Dr. Joel Fuhrman: So what I’m saying right now is that oil promotes/increases your desire for more calories, it’s an appetite stimulant. And nuts and seeds do the opposite, there’s a very opposite effect. So we switched the fat from oil to whole foods, including low-sodium olives, and a little avocado dip, and stuff like that. So we do use those kinds of healthy fats in the diet and get remarkable results doing so. The other second finding that’s so important is it showed that all plant-based diets were very different in that adding more protein in the form of plant protein, like soybean, hemp seeds, Mediterranean pine nuts, broccoli florets…that more plant protein enhanced longevity, whereas more animal protein decreased longevity.

Dr. Joel Fuhrman: And it showed that the lower protein, lower fat plant diets — like fruitarian diets, macrobiotic diets, high-carb potato-based plant diets — do not have the same beneficial effects on longevity as a diet that pays more attention to protein with beans, and nuts, and greens, and other high protein plant foods. So once you move plant-based like this, then paying attention to the higher protein plant foods do have a beneficial effect.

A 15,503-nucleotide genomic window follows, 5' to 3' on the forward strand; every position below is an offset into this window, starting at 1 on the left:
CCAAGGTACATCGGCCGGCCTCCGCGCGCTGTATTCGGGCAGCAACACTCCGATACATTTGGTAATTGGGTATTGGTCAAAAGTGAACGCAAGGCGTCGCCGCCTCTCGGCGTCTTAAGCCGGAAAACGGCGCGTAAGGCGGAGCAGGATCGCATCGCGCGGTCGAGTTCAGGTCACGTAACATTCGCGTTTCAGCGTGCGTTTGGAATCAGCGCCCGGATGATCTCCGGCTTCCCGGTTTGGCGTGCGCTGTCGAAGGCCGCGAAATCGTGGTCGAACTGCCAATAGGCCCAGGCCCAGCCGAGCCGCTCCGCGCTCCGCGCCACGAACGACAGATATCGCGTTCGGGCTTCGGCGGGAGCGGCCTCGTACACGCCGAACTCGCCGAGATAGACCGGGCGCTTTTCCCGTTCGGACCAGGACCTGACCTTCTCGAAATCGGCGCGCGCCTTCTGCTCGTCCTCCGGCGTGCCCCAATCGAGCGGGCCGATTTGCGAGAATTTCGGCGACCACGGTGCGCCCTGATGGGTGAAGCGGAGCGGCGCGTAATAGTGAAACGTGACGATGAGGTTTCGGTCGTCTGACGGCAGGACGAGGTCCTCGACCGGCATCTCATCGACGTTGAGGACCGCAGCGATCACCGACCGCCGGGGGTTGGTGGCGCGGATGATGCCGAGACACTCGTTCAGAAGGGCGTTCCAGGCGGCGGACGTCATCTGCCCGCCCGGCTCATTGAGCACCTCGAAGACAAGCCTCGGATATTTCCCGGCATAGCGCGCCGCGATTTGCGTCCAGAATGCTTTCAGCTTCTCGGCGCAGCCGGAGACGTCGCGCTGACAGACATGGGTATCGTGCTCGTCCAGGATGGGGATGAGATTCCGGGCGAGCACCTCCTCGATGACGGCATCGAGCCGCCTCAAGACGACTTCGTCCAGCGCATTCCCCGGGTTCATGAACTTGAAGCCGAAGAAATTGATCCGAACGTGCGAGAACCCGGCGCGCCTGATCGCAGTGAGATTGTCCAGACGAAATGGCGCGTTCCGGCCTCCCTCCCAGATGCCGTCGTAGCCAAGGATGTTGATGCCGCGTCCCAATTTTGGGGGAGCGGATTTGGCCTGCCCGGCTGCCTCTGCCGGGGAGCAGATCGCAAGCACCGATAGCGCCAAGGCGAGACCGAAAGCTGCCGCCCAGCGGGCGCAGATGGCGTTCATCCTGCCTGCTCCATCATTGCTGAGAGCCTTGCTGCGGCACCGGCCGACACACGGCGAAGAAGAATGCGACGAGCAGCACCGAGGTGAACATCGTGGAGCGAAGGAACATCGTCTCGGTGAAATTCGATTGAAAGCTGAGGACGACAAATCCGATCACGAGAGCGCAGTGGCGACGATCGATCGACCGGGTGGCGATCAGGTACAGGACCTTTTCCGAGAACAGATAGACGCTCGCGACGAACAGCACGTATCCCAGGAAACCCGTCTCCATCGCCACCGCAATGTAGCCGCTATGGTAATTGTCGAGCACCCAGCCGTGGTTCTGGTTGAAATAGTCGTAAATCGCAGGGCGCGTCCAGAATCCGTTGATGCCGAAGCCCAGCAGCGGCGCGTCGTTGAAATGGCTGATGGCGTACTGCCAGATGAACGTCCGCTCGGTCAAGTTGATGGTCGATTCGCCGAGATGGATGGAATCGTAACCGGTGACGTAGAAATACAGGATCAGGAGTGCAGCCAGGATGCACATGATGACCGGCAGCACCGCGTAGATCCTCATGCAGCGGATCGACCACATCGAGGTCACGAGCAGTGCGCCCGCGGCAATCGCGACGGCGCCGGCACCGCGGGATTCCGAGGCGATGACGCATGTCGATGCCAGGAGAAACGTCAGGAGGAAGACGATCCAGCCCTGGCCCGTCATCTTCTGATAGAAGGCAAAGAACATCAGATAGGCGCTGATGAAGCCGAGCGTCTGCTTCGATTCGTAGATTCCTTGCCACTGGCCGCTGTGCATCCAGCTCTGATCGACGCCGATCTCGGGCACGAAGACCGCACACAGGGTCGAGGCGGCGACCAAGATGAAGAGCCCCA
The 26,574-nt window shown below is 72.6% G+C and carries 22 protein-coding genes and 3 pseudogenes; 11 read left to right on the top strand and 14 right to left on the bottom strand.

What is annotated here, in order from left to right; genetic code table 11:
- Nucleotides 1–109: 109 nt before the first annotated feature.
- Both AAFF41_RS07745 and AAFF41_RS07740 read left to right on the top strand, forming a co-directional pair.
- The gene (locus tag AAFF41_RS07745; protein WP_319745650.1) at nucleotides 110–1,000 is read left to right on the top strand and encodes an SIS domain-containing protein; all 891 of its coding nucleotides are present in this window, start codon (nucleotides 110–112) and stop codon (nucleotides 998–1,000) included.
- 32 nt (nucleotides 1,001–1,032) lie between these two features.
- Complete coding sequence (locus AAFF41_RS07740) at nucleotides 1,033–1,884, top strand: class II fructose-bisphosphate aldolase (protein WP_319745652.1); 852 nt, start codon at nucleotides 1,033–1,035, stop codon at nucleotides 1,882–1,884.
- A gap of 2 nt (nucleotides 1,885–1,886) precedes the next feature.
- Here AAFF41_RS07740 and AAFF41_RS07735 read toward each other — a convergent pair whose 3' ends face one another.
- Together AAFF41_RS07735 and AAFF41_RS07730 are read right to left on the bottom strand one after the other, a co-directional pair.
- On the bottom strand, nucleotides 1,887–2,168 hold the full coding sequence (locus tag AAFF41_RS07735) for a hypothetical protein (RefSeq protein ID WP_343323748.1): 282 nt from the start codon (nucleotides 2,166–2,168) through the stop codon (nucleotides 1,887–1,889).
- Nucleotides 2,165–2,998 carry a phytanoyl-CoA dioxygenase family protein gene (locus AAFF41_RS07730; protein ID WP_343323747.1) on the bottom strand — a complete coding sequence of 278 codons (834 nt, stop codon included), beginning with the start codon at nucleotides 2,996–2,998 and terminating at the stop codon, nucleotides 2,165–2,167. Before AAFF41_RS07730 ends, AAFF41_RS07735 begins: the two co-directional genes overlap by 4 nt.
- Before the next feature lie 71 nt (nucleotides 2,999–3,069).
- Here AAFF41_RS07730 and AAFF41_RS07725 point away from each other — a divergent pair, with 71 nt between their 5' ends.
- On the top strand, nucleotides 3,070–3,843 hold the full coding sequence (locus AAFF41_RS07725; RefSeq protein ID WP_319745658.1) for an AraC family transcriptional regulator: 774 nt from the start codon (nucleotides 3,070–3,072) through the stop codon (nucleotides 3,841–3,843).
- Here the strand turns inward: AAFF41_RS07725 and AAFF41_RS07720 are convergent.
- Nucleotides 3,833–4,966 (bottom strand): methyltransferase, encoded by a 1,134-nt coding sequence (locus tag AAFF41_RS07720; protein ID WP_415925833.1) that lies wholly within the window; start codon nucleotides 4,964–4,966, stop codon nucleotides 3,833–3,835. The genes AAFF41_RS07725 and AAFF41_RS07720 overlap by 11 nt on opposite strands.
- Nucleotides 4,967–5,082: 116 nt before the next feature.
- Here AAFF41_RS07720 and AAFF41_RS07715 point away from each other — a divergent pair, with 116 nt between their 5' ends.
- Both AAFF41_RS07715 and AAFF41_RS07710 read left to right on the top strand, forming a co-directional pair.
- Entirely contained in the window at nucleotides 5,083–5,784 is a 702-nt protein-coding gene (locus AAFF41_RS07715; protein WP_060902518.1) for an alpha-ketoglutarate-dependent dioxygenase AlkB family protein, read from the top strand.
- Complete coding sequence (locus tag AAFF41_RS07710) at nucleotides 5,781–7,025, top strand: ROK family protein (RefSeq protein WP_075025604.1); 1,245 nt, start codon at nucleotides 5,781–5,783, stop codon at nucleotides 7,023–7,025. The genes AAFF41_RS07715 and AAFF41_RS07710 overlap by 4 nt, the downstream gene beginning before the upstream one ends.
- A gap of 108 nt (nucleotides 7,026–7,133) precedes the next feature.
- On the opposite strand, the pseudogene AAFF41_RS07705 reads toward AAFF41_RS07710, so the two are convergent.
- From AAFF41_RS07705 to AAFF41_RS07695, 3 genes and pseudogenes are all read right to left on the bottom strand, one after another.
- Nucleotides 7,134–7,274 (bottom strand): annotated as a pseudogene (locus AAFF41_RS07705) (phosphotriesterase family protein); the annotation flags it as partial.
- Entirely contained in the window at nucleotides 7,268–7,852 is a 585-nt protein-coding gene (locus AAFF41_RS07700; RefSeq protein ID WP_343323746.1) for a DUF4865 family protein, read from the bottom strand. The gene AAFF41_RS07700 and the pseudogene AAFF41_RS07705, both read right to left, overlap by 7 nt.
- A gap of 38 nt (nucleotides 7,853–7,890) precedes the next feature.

Dr. Steve Sinatra: How do you feel about lentils and chickpeas, for example, in a diet?

Dr. Joel Fuhrman: Yes, I love lentils and chickpeas, but lentils are an incredible food because they’re…that’s an important part of the diet.

Dr. Steve Sinatra: Because you don’t get the insulin response, as well, with lentils.

Dr. Joel Fuhrman: That’s right. These beans are very high in resistant starch and slow digestible carbohydrates. The resistance starch promote the growth of good bacteria that create a biofilm over the villi. Scientists call that the second meal effect, which means when you have a mango or something you ate at a follow-up meal, the glycemic effect from the mango is lowered because you ate the beans and the lentils, which caused the coating to occur on the villi, which slows the glycem effect of other foods at a follow-up meal. But what I’m saying right now is, yes, it’s not just that they have slowly digestible starches, but the resistant starches make all their calories not biologically accessible, because the resistant starches are converted by bacteria into short-chain fatty acids, particularly butyrate. And butyrate has not only anti-inflammatory effects, but it has a negative feedback loop on the appestat and the hypothalamus that makes you want to eat less calories. So because the calories from lentils and most beans only enter the bloodstream at one or two calories a minute, you don’t have a spike in insulin, like you would have if you ate potatoes or rice.